It’s evident that Downing Street began Monday morning with at least one key appointment undecided – as the Chris Grayling fiasco suggests. Responsibility for the wavering must go right to the top.
Number Ten can’t communicate a plan in advance if there is no plan to communicate, which is why speculation about up to six Ministers perhaps being fired span out of control.
For a week, the media was full of claims that Jeremy Hunt would be moved. How come Downing Street didn’t know, before he saw Theresa May on Monday, that he was unwilling to leave Health?
One the one hand, Ministers should go where they’re told to go if they want to serve. On the other, it is impossible not to admire Hunt’s resolve to see through the most politically hazardous of Cabinet posts.
For several days, the media was full of stories about why the Prime Minister didn’t rate Justine Greening. If they had been knocked down, the latter might have been willing to stay on.
Again, Ministers should go where they’re told to go. But one can scarcely blame Greening for taking umbrage at the reports.
Greening will now be free to shore up her support in marginal, Remain-friendly Putney by joining Dominic Grieve and company on the backbenches (as may Damian Green).
Jo Johnson was due a move. But his championing of Toby Young, followed by what looked like a demotion, was a symbol of the culture wars in which the shuffle was caught up.
This is inevitable if one decides that the single element to pre-brief is that the shuffle will “make the Cabinet look more like the country it serves”.
That in itself is fine – indeed essential. But May needs to push a truly more inclusive idea of diversity than she is doing. Or else she will be unwilling to defend Maria Caulfield when the going gets tough.
Damian Hands, a pro-same sex marriage liberal, also finds himself a target, because he is a Catholic who has supported lifting the cap on new faith schools. Read Andrew Gimson’s profile of him today.
On the minus side, any diversity push will be met by endless sniping about the figures. On the plus side, the promotion of more women and ethnic minority members should have some long-term impact.
Appointing nine new and more diverse Party Vice-Chairmen doesn’t cut the publicity mustard. Though a lot of the appointments are good ones. They will need to be properly resourced for the plan to work.
The Daily Mail‘s “Massacre of the middle-aged men” headline today is also ours from early yesterday morning. It looks less timely now if one scours the lower ranks of the Government.
Sixty-two year old Alistair Burt is still there. So are Alan Duncan, Mark Field, Richard Harrington, Phillip Lee, Ben Wallace, George Eustice, Jesse Norman…
At any rate, the Prime Minister needed to make the shuffle about something bigger than diversity – namely, communicating a plan for the whole country.
That could have included giving Housing, the greatest single social reform issue of our time, its own Cabinet post. What we got was a feeble name to change to an existing department.
It could also have included giving more status and weight to Brexit contingency planning. That opportunity has been lost. Let’s hope the missed chance isn’t fatal.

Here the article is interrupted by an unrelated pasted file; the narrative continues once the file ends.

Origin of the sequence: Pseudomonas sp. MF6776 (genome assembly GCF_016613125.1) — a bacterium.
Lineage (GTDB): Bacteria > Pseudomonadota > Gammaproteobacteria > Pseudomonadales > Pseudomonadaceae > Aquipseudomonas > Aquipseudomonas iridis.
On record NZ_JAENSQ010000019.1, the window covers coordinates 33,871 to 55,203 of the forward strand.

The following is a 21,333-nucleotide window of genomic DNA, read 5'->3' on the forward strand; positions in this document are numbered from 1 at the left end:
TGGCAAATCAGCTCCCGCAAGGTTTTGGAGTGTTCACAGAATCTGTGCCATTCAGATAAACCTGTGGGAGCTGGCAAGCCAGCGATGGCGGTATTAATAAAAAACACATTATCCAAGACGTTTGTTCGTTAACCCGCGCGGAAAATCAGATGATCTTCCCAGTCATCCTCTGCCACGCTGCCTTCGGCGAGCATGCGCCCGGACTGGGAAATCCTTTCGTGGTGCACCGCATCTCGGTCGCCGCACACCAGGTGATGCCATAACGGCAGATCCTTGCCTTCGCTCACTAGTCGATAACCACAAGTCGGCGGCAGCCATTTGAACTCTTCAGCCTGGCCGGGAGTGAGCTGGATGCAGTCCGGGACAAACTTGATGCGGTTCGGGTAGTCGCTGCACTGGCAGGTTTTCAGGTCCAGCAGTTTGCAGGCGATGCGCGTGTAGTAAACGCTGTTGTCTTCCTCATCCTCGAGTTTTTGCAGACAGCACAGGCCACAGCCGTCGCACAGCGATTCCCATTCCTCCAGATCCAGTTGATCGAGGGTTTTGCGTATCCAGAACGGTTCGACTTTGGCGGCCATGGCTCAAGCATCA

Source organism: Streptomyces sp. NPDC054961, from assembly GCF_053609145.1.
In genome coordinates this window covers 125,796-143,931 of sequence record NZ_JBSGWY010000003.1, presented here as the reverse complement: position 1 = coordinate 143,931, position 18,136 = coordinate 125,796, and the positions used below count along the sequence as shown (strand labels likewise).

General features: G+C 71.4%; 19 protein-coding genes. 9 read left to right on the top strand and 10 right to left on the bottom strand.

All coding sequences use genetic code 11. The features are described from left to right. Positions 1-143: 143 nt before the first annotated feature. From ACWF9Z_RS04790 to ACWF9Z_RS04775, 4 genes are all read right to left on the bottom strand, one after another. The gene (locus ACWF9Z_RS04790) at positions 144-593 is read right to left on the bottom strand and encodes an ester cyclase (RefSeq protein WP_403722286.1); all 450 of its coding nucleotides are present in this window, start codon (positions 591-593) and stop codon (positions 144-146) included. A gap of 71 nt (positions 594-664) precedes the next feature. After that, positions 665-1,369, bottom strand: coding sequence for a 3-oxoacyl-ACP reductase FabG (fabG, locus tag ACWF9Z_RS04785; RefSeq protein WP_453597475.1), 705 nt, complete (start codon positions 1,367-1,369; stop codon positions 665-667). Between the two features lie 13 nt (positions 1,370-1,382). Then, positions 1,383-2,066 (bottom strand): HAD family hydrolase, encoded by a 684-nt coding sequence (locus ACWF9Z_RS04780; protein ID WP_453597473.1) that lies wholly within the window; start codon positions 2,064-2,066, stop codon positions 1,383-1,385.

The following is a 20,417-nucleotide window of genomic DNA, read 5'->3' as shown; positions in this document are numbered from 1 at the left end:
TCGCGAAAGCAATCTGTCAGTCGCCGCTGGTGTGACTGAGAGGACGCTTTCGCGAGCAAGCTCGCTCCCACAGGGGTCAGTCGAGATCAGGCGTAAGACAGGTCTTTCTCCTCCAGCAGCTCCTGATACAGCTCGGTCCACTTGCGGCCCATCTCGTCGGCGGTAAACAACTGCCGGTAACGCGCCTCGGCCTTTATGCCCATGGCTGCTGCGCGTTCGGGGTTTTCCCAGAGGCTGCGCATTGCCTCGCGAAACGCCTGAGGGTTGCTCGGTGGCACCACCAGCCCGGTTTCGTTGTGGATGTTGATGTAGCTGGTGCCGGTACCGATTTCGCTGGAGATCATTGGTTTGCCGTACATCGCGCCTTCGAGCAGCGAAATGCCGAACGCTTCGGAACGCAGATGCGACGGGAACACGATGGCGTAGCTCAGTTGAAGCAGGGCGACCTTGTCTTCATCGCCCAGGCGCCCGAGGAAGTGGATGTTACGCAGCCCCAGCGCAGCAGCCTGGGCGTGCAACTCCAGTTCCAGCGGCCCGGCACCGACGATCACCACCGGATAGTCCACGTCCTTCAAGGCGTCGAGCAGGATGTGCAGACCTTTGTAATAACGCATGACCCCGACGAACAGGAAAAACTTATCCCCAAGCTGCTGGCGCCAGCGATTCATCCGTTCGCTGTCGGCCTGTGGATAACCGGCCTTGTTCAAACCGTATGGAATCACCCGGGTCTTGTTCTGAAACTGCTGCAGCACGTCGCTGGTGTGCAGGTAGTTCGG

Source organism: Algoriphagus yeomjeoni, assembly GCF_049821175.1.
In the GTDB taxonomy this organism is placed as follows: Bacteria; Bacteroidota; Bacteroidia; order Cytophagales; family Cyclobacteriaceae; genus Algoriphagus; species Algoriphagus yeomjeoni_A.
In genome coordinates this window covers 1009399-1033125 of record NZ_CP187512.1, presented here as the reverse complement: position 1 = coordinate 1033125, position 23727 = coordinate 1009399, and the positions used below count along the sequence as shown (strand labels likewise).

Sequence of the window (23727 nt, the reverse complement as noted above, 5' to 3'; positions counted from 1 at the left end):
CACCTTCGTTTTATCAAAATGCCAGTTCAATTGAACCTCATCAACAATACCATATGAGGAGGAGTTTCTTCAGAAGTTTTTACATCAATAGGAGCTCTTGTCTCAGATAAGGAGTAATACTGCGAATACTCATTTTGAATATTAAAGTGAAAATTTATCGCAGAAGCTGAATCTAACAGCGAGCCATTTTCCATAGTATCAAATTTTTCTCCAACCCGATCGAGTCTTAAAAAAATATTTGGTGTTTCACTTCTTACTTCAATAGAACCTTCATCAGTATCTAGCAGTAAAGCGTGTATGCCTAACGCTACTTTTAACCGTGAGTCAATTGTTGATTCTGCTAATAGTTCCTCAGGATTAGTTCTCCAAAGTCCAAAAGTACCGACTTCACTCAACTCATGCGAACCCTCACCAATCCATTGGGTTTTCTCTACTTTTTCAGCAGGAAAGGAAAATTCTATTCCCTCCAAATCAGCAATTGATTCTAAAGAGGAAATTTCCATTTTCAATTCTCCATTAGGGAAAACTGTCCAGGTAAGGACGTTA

Plus points include: David Lidington at the Cabinet Office, Hinds, Alok Sharma at Employment, Dominic Raab at Housing, Nick Gibb staying on at Education, Harriet Baldwin at the Foreign Office…
…Margot James at Culture, Lucy Frazer at Justice, Rishi Sunak at Housing, Steve Barclay at Health, Oliver Dowden at the Cabinet Office, and Suella Fernandes at DExEU.
That’s a lot of good appointments. The Whips traditionally handle the more junior ones, so Julian Smith must take bouquets for that, though he can’t escape brickbats for the lorry crash higher up.
Talking of the Whips, there’s a lot of change in “the office”, largely because of the post-“Pestminster” appointment of a mass of women. It may take time to find its new feet.
Pressure points include: Esther McVey at Work and Pensions (though with a much safer seat to protect her from the vile trolling that haunted her in the department before)…
…Karen Bradley being thrown into the deep end in Northern Ireland, a bruised Greg Clark, Jo Johnson wrestling with the London local elections.
Don’t fret about square pegs and round holes. It doesn’t really matter that Rory Stewart has no previous prisons experience or Caroline Nokes no immigration engagement. They will learn quickly (or should).
A fond ConHome farewell to Nadhim Zahawi, who becomes the latest in a long line of our columnists to win promotion. He’s one of those new Ministers eschewing a salary.
A cardinal aim of a reshuffle when it ends is to leave the Party Leader no weaker than when it began. This one failed to meet it. The lesson May will doubtless draw is not to have another big one for a long time.
Which means more lost opportunities to give the Government strategic shape. But if Ministers won’t move, and the Prime Minister won’t fire them, that’s where you get to.
For all the Ragnarok headlines and justified slating, remember that the shuffle will have passed most voters by. And it is unlikely that it will provoke a rush of letters to Graham Brady.
But it leaves this site where it was on May herself. We wrote after last June’s election that she needs to convince us that she can lead the Party into the next one. We’re still waiting.
Finally: it’s easier to be a critic than an actor; to criticise than to praise; simple to rush to wrong conclusions – and editors and columnists are a very long way from being infallible. That said…
…This degringolade proves that Downing Street is understaffed and overstretched. Gavin Barwell is trying to do at least three jobs. He needs another deputy to help him to do his own.